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Am Rev Respir Dis. 1983 Jul;128(1):12-6.

Comparison of lung function in young nonsmokers and smokers before and after initiation of the smoking habit. A prospective study.

Abstract

It has been suggested that young persons who smoke have better lung function initially than those who remain nonsmokers. To examine this possibility prospectively, we analyzed respiratory questionnaire responses and lung function results in residents of Burbank and Lancaster, California, who had completed field screening studies of respiratory status at 2 times 5 yr apart. At Time 1 and Time 2, we calculated the age- and height-adjusted values for forced vital capacity (FVC) and forced expiratory volume in one second (FEV) of all white residents who at Time 1 were 13 to 23 yr of age and did not smoke tobacco. Dividing these into 2 groups, "starters" and "nonsmokers," we used analysis of covariance for males and females with height and age as covariates and compared lung function values at Times 1 and 2 and changes in lung function between these times. Among males at Time 1, FVC, FEV, peak expiratory flow, and maximal flow after exhalation of 25% of FVC were significantly larger for starters than for nonsmokers. At Time 2, values for these same indexes (except for FVC) were no longer significantly different between starters and nonsmokers. Our findings suggest that (1) relatively poor lung function may discourage young males (but not young females) from becoming regular tobacco smokers; (2) prediction equations based on so-called normal populations of nonsmokers might underestimate normal lung function, and (3) the adverse effect of smoking on lung function may be even greater than that estimated from cross-sectional studies.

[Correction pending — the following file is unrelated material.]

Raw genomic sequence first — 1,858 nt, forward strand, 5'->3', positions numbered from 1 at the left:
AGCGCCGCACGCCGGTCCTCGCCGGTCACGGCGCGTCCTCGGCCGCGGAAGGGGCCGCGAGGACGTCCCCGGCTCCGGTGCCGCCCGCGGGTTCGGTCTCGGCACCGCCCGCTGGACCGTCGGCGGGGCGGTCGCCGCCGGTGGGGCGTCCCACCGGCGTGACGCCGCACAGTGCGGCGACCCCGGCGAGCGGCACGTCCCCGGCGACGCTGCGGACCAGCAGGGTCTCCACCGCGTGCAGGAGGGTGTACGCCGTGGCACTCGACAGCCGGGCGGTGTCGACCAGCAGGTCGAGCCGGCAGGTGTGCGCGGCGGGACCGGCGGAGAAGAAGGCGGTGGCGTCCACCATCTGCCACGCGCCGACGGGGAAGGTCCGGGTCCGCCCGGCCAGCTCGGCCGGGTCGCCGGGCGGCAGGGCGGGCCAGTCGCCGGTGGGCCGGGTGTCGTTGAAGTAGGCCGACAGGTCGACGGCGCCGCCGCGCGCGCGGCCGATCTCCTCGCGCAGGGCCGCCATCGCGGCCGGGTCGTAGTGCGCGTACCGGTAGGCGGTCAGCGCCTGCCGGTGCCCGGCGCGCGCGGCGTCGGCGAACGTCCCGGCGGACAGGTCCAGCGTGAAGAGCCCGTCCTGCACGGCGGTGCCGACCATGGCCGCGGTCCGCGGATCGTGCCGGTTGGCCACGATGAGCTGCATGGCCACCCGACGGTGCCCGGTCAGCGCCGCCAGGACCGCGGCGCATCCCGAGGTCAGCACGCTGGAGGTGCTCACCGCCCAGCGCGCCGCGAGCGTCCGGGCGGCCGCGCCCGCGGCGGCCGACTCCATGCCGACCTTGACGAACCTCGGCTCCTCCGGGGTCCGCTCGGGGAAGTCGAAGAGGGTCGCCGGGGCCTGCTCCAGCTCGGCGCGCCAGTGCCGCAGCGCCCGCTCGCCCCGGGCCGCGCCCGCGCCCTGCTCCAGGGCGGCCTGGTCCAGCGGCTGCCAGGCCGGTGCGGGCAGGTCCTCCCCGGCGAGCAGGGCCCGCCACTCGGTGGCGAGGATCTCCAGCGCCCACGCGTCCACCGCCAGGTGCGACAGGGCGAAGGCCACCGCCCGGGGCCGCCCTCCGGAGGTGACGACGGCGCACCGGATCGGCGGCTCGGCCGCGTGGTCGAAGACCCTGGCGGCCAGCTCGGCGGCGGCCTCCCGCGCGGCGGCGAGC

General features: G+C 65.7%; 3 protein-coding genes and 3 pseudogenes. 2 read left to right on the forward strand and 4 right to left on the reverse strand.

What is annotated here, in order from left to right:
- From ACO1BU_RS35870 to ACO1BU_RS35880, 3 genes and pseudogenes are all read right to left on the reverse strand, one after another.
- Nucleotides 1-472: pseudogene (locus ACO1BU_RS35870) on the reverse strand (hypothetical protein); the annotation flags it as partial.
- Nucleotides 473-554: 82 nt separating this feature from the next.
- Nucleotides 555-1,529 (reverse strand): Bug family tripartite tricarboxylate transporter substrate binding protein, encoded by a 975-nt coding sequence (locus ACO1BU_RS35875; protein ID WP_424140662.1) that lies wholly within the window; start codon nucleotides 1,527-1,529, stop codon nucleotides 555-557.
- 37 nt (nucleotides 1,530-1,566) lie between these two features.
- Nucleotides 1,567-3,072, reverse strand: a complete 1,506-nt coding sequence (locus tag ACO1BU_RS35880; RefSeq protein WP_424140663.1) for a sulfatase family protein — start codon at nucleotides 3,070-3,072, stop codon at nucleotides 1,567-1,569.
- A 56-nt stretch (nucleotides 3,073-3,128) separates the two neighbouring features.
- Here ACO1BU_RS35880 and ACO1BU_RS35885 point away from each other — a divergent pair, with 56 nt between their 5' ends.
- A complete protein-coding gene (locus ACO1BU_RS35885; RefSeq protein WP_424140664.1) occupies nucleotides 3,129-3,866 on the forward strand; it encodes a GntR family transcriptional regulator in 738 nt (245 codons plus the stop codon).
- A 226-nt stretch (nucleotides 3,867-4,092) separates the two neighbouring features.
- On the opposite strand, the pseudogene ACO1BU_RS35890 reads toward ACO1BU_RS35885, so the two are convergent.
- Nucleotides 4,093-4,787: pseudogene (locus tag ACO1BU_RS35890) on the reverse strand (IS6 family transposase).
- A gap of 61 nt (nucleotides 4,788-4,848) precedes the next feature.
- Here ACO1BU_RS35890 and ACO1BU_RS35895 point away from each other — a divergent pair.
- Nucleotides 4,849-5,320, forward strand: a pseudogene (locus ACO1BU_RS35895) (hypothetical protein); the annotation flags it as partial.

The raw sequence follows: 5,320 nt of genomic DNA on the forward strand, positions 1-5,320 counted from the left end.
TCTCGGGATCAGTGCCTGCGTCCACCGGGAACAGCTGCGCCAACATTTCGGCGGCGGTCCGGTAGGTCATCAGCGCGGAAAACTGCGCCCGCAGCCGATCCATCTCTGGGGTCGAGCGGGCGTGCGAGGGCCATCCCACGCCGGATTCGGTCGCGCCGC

PMID:
6870055
DOI:
10.1164/arrd.1983.128.1.12
[Indexed for MEDLINE]

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